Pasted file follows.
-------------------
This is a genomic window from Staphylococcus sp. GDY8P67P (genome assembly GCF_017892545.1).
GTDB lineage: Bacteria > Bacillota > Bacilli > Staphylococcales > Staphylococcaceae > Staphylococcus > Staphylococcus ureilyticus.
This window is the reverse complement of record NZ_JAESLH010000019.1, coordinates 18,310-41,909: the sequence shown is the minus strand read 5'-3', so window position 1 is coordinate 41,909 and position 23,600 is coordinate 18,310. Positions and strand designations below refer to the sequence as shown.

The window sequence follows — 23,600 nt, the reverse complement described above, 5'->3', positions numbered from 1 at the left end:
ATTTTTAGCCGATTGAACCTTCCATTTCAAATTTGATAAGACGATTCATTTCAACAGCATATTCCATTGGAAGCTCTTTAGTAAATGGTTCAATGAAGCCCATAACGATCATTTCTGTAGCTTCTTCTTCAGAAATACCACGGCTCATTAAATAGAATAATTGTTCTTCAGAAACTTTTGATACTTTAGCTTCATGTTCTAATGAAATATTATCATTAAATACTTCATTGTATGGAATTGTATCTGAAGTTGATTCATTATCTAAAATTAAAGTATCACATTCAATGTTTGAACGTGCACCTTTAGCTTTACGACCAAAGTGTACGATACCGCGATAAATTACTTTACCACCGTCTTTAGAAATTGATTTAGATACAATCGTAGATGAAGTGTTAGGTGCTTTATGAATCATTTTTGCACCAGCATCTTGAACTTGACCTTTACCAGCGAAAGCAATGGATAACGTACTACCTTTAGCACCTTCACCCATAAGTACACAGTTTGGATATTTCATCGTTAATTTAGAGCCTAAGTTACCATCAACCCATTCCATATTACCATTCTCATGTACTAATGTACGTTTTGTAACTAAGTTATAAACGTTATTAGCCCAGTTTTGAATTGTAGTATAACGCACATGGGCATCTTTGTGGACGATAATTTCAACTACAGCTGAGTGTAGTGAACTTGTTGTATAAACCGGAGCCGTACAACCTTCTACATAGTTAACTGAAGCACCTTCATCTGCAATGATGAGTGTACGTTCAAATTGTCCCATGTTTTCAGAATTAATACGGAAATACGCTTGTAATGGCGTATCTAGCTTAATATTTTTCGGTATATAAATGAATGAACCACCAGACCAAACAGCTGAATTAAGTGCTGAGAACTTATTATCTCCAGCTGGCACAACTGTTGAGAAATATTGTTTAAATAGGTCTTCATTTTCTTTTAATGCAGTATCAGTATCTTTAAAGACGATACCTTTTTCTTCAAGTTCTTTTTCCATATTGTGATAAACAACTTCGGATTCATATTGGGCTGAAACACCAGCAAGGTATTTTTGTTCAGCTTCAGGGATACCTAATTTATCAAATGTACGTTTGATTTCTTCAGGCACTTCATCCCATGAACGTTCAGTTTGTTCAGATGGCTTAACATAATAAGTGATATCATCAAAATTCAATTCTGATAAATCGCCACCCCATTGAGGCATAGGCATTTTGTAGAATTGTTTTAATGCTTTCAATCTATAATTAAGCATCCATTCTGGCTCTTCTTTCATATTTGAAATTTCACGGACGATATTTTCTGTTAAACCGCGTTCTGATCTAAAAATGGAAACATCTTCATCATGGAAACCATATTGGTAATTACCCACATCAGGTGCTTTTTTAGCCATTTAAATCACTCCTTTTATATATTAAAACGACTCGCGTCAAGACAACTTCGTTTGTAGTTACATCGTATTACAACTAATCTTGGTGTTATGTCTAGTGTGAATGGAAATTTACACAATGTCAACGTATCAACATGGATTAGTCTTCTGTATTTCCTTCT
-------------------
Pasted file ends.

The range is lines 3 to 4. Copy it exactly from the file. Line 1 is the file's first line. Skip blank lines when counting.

This window is the reverse complement of record NZ_JAESLH010000019.1, coordinates 18,310-41,909: the sequence shown is the minus strand read 5'-3', so window position 1 is coordinate 41,909 and position 23,600 is coordinate 18,310. Positions and strand designations below refer to the sequence as shown.

The window sequence follows — 23,600 nt, the reverse complement described above, 5'->3', positions numbered from 1 at the left end: